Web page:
Grant money is excuse for latest scam
July 27, 2004
The best advice is not to give out any unsolicited information over the phone or internet, especially numbers relating to credit cards, bank accounts or social security.

The latest scam involves a contact from someone impersonating a U.S. Department of Education official offering students grants for a processing fee. The financial aid office at Missouri Southern State University recently notified all their students and faculty that someone claiming to be a representative of the U.S. Department of Education (ED) is calling students, offering them grants, and asking for their bank account numbers so a processing fee can be charged. Specifically, the caller tells the student he understands the student has federal student loans and offers to replace the loans with an $8,000 grant. The caller explains that a processing fee must be charged and obtains the student's checking account information.

Students were notified by a spokesperson at Southern that there's no ED program to replace loans with grants and that there's no processing fee to obtain Title IV grants from ED. Students should never provide their bank account or credit card information over the phone unless they initiated the call and trust the company they are calling." the spokesperson said.

If anyone already has been victimized, he or she should:

  1. Immediately contact his or her bank, explain the situation, and request that the bank monitor or close the compromised account.

  2. Report the fraud to ED's Office of Inspector General hotline at 1-800-MIS-USED (1-800-647-8733) or Special agents in the Office of Inspector General investigate fraud involving federaleducation dollars.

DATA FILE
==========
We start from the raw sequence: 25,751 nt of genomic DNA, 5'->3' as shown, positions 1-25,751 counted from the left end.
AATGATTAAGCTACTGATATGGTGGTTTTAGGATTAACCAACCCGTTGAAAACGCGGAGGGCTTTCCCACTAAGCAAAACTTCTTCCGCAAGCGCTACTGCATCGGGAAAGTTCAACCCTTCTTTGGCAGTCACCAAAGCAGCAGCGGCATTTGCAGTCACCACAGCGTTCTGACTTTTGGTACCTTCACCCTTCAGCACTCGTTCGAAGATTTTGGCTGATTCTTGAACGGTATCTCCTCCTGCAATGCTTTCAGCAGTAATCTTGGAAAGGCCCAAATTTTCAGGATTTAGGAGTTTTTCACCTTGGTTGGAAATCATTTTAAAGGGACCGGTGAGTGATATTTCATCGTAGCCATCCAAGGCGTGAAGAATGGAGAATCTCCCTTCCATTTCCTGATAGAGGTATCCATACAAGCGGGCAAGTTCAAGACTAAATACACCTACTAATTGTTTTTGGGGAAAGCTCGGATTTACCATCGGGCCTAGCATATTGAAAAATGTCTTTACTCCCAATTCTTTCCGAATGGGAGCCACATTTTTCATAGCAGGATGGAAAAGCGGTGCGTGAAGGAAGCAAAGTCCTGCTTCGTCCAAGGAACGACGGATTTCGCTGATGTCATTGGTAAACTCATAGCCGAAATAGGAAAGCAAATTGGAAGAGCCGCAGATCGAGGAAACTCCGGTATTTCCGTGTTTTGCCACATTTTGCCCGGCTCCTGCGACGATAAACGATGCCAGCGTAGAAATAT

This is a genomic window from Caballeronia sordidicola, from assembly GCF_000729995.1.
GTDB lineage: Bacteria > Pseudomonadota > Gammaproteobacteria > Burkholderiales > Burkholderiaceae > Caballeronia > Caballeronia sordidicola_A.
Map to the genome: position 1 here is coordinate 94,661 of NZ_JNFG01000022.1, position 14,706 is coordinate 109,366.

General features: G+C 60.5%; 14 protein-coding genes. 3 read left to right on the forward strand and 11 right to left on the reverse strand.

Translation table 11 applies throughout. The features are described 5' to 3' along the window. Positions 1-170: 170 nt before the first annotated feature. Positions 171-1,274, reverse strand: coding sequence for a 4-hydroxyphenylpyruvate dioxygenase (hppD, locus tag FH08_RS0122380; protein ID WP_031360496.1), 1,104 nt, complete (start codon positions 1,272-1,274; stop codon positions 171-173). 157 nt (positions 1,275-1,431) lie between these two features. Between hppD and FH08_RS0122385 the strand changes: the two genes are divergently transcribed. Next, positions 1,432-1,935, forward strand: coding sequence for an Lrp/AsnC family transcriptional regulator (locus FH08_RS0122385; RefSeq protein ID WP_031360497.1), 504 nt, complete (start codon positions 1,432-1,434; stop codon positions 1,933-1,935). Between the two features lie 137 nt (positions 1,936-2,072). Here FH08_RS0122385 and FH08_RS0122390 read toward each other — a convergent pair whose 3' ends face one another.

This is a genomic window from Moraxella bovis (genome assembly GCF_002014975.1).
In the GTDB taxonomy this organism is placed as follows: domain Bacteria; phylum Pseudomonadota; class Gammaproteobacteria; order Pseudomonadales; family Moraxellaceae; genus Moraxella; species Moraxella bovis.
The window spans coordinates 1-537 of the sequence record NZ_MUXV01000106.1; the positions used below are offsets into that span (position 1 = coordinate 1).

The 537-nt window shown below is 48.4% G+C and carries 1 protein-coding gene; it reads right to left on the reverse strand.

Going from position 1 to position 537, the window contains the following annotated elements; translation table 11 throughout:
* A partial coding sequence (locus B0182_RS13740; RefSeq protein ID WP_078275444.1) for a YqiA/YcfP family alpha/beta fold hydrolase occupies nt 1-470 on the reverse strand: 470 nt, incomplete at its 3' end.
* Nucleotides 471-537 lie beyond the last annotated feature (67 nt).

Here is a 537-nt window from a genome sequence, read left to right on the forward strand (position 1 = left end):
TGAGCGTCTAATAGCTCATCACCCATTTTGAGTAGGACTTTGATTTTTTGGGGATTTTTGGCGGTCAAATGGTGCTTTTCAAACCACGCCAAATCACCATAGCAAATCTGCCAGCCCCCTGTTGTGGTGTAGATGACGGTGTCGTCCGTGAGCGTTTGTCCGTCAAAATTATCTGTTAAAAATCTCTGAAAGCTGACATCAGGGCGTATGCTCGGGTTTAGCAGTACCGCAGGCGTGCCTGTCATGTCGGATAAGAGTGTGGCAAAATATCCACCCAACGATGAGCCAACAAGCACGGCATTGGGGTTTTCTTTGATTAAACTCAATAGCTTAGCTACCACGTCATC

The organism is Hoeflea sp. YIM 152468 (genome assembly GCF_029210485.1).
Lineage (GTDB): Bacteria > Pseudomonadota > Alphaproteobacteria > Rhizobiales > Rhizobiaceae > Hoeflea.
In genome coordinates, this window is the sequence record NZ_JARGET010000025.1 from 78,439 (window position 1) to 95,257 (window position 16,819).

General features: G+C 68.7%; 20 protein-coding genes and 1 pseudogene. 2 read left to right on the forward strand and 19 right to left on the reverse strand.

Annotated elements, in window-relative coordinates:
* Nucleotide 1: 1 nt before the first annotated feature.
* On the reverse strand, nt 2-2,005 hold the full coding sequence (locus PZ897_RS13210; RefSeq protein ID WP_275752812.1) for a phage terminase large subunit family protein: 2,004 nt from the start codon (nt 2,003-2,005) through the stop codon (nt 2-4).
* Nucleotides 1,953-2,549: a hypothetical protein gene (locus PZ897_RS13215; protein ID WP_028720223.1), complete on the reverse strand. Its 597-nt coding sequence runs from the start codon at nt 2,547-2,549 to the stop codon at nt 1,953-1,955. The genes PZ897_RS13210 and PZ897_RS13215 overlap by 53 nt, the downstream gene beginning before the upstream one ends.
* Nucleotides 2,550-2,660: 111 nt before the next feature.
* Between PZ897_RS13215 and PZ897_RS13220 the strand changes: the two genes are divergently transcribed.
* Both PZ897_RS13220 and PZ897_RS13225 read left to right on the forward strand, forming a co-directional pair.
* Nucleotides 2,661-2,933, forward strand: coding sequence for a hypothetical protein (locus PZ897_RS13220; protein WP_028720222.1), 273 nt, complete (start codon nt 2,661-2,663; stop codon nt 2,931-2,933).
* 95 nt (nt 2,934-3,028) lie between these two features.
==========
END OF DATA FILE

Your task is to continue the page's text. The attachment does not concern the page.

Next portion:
3. Report the fraud to the Federal Trade Commission (FTC). The FTC has an online complaint form and a hotline at 1-877-FTC-HELP (1-877-382-4357; teletype for the hearing impaired: 1-866-653-4261). The FTC will investigate if the fraud is deemed widespread; therefore, it is important that every student contacted by the person or people in question lodge a complaint so the FTC has an accurate idea of how many incidents have occurred.

  4. Notify the police about the incident. Impersonating a federal officer is a crime, as is identity theft.

When filing complaints, the student should provide detailed information about the incident, including what was said, the name of the person who called, and from what number the call originated (if the student was able to obtain it via Caller ID). Additionally, if unauthorized debits have already appeared against the student's bank account, the student should mention this fact in his or her complaint. Records of such debits could be useful in locating the wrongdoer.

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